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Wednesday, February 20, 2008

PC Gaming Alliance to "propel PC to new heights

Group of major players in PC gaming, including developers, hardware manufacturers and software publishers, have joined to form the PC Gaming Alliance.

The leader of the group will be Intel’s Randy Stude. He is the president and founding board member of the PC Gaming Alliance.

Others who have joined the group include Epic, Activision, Microsoft for developers / publishers, as well as AMD, Nvidia, Intel, Dell, Acer, Alienware, and Gateway.

The PC Gaming Alliance has officially revealed itself at GDC in San Francisco and has expressed confidence in the future of the platform.

Founding companies Epic, Microsoft, Activision, Intel, AMD, nVidia, Dell, Alienware, Razer and Gateway have united "with the common purpose of advancing the PC as a worldwide gaming platform", PCGA has said.

As such, they'll be aiming to drive and accelerate innovation in PC gaming and to improve the gaming experience overall for us lot, while at the same time filtering their passion and knowledge of the platform down through to developers and publishers.

PCGA's added it "will focus on driving coordinated marketing and promotion of PC gaming, consistent and accurate reporting of PC gaming market sizing and research, and creating forums for member companies to cooperate on solutions to challenges facing the PC gaming industry, such as hardware requirements, anti-piracy, and more".

"Working together, we have an exponentially greater opportunity to propel the PC gaming experience to new heights", Kevin Unangst, senior global director of Games for Windows at Microsoft, has said.

Randy Stude, director of the Gaming Program Office at Intel, added, "PCGA members believe that we are stronger and more effective together than any member company is alone, and that our shared vision and group effort will improve PC gaming worldwide"


Wii Fit, Mario Kart Wii European Release Dates Confirmed
Officials from Nintendo of Europe have confirmed local release dates for both Wii Fit and Mario Kart Wii in April, while the Wall Street Journal has suggested U.S. dates for both Wii Fit and WiiWare for sometime later in May.

Unlike Sony and Microsoft, and most other third party publishers, Nintendo’s various worldwide subsidiaries continue to maintain entirely separate release schedules in each territory.

Significant gaps are still commonplace, and even between North America and Europe, many games are marketed with different names and even different English translations, such as the recent Advance Wars: Days of Ruin/Dark Conflict.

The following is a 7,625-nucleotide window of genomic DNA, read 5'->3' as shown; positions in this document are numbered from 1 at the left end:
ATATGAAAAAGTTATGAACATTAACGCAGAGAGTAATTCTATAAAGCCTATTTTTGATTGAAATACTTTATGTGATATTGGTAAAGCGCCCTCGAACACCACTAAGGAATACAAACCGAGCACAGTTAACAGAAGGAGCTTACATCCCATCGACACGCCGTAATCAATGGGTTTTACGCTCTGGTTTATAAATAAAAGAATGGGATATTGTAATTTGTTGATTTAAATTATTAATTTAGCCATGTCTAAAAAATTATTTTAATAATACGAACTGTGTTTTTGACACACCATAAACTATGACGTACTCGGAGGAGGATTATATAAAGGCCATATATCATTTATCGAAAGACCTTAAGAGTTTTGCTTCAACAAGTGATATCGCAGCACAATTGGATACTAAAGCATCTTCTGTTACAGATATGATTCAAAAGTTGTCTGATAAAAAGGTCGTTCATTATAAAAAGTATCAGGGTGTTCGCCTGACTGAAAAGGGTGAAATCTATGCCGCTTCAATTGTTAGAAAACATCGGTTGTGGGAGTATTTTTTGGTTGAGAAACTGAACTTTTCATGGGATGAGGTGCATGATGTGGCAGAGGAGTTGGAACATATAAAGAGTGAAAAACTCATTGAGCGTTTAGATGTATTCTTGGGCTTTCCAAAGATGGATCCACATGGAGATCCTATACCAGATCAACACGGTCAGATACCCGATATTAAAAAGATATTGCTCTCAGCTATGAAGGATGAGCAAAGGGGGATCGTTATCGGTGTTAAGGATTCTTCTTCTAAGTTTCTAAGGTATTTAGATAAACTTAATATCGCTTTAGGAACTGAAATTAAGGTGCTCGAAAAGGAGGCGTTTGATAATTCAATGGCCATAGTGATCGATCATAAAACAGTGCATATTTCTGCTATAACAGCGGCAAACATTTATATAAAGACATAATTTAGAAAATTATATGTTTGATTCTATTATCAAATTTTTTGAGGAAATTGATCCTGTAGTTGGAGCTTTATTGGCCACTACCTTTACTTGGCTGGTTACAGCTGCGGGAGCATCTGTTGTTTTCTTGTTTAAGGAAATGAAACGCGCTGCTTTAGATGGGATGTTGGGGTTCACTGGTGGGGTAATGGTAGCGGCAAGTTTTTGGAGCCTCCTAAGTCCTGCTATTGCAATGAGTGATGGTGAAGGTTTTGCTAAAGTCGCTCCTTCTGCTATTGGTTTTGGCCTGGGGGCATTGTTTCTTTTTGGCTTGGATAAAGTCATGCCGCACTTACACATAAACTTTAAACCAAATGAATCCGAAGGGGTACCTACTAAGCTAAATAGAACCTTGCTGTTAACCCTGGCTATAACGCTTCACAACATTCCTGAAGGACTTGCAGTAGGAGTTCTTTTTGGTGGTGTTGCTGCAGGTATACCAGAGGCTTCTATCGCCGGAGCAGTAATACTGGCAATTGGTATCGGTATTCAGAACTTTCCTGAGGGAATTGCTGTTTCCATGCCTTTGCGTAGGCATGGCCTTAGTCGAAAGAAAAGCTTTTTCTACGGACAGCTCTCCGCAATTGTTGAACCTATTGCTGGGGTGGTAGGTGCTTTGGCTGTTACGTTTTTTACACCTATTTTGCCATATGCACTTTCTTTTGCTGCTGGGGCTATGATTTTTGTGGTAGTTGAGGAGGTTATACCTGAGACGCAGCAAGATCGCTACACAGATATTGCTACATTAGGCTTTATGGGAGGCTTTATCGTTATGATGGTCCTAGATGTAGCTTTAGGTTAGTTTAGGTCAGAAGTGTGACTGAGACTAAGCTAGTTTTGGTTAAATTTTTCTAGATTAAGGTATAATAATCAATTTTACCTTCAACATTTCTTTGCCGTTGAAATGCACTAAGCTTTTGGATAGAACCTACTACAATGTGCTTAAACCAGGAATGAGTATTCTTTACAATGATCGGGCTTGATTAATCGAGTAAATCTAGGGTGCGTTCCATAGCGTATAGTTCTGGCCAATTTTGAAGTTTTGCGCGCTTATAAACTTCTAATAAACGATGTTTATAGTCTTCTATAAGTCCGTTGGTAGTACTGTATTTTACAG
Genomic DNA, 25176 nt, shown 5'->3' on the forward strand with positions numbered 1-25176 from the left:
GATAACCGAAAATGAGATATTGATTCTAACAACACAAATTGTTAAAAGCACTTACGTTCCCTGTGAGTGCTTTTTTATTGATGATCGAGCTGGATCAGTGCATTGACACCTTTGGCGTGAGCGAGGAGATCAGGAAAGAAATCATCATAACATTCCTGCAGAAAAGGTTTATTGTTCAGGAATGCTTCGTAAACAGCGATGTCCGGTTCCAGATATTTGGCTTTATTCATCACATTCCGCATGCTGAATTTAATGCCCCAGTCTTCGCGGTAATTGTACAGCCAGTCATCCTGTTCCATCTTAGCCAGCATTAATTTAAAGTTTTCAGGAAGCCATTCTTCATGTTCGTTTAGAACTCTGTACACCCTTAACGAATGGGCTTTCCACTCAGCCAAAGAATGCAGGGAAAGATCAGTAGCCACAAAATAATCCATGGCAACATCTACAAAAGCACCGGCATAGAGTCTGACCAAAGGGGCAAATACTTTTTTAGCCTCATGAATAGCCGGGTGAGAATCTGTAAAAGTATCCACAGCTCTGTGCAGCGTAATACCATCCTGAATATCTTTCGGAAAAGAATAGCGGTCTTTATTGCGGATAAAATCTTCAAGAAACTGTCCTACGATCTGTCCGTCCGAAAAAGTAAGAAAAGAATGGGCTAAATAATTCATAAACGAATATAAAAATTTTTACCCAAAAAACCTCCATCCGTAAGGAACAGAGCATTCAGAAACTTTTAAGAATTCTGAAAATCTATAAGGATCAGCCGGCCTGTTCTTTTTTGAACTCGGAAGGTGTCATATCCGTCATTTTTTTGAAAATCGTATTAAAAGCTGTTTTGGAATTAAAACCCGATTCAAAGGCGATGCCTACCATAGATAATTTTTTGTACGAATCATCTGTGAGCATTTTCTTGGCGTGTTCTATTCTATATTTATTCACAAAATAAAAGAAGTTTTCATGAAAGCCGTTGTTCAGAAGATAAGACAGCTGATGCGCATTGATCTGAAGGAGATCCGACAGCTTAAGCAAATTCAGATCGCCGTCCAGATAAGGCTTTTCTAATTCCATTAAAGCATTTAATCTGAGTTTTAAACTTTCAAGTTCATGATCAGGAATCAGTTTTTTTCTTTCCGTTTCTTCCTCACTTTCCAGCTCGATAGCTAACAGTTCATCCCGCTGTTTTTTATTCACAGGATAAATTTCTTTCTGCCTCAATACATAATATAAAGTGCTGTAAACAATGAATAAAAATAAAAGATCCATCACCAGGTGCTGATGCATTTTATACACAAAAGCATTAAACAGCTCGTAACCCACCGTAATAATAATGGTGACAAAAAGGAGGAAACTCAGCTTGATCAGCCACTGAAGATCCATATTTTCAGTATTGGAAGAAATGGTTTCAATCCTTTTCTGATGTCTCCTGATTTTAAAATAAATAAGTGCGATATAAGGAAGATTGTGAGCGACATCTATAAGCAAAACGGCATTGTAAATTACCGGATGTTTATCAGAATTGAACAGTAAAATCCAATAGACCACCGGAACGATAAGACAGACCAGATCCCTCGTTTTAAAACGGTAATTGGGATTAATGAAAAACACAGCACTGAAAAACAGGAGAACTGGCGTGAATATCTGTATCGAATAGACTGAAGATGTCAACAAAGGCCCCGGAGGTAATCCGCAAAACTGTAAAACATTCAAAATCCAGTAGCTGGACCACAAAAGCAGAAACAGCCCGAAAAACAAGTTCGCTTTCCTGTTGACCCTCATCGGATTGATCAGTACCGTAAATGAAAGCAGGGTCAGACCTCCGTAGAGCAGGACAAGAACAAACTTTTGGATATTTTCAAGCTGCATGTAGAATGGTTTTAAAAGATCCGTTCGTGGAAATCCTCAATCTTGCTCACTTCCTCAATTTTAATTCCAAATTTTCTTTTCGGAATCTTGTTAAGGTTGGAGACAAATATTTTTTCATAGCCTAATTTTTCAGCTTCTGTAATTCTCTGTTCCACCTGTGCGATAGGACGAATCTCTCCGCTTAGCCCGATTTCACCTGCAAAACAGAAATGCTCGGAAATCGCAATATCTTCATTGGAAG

Despite being released in Japan in February and North America on March 9th, there is still no confirmed release date for Super Smash Bros. Brawl in Europe – with current rumors suggesting June 6th as a likely date.

However, today Nintendo of Europe has confirmed release dates for two of the Wii’s other big titles for the first half of 2008, with Mario Kart Wii due on April 11th and Wii Fit (previously referred to as Wii Fitness in Europe) due on April 25th.

No confirmed release date exists for either title in North America, although Mario Kart Wii is rumoured to be due in late April. A recent Wall Street Journal article suggests the release date of Wii Fit is Mary 19th in the U.S., although at time of press this has not been confirmed by Nintendo of America.

The same Wall Street Journal article also suggests that the WiiWare range of original downloadable games will launch in the U.S. on May 12th, although no specific titles are mentioned. The launch date of the service in Europe is currently unknown.

Mozilla Messaging revives Thunderbird

Mozilla Thunderbird Messaging - Is It Worth The Wait?
Five months after being first announced, Mozilla is now announcing the official formation of Mozilla Messaging. Back in September of 2007, Mozilla anecdotally referred to the new mail spin off effort as MailCo but now they've given it a name,,hurray.

The new announcement follows what was another 'new' Mozilla Thunderbird announcement just last month when Mozilla Messaging leader David Ascher posted a long diatribe on what Thunderbird 3 needs to do directionally to get on track.

So five months after they first announce the effort, Mozilla now announces a name and that they are ready to rock. Frankly I don't understand why the effort didn't start in full five months ago so that this week they could announce progress instead of just announcing a name and what they plan to do.

In a post from Mozilla Chief Wrangler Mitchell Baker, there might well be a hint of the same kind of action that I am talking about.

I am exceedingly eager to stop thinking so much about how to organize the Thunderbird mail effort and to start seeing all that energy go to improving our product. That day has come. We have the tools to make email much, much better. I hope you'll join me in celebrating. And then join the Mozilla Messaging effort and help make interesting things happen.